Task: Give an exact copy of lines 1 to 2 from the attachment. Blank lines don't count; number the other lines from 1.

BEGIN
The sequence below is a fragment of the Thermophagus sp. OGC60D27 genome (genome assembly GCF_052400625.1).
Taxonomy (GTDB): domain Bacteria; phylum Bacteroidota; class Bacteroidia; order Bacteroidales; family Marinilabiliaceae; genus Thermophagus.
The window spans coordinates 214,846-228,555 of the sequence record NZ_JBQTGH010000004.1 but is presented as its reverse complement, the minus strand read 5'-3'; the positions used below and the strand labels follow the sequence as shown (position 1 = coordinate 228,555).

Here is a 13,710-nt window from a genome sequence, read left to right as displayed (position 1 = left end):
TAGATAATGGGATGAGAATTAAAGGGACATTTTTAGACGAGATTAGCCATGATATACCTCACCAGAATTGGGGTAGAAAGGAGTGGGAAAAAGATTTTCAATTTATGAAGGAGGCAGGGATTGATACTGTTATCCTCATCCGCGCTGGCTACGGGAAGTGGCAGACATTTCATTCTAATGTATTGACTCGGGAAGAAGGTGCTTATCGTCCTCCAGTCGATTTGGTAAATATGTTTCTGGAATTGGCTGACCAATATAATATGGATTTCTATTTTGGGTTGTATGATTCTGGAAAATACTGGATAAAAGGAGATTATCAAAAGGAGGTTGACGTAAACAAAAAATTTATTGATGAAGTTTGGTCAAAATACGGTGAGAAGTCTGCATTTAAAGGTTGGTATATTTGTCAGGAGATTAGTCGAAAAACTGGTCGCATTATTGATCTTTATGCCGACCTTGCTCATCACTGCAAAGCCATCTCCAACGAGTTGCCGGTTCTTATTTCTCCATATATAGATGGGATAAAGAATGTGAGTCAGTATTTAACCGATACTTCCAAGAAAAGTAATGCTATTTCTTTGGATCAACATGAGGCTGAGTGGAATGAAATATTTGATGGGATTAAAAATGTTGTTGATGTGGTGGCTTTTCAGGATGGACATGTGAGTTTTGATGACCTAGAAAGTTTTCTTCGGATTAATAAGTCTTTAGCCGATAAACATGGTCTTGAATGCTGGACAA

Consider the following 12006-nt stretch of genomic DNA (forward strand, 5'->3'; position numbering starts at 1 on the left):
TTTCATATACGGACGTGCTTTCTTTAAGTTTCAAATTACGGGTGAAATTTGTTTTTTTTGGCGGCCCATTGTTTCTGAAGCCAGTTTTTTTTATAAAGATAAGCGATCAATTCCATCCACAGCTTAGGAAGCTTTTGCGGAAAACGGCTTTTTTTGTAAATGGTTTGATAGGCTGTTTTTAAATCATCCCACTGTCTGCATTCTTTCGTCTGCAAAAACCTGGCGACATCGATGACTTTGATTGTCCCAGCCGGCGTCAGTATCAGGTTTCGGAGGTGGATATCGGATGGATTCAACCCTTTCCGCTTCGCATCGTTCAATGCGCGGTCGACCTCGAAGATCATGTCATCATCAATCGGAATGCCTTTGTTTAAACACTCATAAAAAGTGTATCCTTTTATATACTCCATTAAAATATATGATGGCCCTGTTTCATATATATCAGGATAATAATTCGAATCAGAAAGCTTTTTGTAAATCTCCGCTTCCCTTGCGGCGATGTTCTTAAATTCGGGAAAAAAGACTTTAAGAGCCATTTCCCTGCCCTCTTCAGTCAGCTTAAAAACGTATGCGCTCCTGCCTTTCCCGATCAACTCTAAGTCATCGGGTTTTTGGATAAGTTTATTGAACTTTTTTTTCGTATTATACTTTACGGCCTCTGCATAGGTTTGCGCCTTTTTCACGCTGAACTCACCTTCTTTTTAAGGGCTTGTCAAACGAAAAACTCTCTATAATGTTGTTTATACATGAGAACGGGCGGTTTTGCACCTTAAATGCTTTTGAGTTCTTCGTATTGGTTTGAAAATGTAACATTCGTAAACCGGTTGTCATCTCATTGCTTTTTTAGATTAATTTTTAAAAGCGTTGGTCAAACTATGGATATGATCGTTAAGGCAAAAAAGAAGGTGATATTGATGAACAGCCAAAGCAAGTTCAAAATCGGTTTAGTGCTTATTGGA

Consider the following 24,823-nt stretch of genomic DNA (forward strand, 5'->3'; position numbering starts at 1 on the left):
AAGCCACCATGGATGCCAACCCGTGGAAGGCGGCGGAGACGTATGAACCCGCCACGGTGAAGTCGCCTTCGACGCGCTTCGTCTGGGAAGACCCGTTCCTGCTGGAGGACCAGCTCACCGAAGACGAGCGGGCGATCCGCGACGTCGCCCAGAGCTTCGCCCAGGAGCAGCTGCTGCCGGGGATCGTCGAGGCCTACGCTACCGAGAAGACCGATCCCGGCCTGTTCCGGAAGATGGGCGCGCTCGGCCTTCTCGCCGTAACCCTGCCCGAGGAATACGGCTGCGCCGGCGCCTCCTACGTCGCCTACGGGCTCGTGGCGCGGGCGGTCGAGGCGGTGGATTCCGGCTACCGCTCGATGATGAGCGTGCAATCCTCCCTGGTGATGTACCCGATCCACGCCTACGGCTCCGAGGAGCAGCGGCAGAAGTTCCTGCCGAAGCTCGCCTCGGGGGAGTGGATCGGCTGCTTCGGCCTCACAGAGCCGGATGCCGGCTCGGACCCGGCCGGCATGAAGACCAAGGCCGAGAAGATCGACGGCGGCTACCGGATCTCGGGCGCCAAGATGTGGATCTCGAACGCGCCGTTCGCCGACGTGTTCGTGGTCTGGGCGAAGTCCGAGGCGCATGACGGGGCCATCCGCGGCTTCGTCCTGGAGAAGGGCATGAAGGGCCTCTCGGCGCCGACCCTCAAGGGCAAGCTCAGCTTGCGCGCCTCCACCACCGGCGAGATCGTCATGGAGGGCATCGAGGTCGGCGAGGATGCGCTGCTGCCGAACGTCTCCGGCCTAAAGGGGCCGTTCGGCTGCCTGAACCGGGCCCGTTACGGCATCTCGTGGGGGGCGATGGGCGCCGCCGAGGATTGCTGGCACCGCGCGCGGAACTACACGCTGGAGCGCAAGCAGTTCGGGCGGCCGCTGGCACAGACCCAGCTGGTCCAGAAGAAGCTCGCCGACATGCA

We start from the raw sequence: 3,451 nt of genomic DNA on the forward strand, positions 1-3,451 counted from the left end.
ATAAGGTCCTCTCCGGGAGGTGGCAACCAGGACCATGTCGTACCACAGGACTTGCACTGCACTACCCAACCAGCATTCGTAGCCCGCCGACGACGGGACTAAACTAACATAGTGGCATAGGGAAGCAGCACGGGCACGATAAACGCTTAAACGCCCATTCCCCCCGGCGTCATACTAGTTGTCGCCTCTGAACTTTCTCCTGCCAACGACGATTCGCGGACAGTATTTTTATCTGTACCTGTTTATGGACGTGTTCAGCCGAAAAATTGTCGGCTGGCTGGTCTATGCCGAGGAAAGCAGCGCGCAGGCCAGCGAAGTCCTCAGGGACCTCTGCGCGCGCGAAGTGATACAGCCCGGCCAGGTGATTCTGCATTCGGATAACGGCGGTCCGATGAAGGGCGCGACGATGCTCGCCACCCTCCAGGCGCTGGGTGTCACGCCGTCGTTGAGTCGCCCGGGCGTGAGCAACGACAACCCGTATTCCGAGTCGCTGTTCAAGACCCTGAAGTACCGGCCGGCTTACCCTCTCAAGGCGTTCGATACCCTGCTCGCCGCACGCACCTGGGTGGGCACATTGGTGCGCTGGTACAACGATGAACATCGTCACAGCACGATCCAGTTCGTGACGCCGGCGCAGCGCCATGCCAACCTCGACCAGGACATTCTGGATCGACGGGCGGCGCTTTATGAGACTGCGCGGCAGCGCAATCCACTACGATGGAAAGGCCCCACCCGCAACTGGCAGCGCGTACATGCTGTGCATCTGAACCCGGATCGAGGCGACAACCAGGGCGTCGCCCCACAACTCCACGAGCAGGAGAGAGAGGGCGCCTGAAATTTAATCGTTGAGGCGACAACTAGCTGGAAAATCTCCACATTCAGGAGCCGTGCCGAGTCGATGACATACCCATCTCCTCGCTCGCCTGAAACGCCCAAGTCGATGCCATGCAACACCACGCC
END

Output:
The sequence below is a fragment of the Thermophagus sp. OGC60D27 genome (genome assembly GCF_052400625.1).
Taxonomy (GTDB): domain Bacteria; phylum Bacteroidota; class Bacteroidia; order Bacteroidales; family Marinilabiliaceae; genus Thermophagus.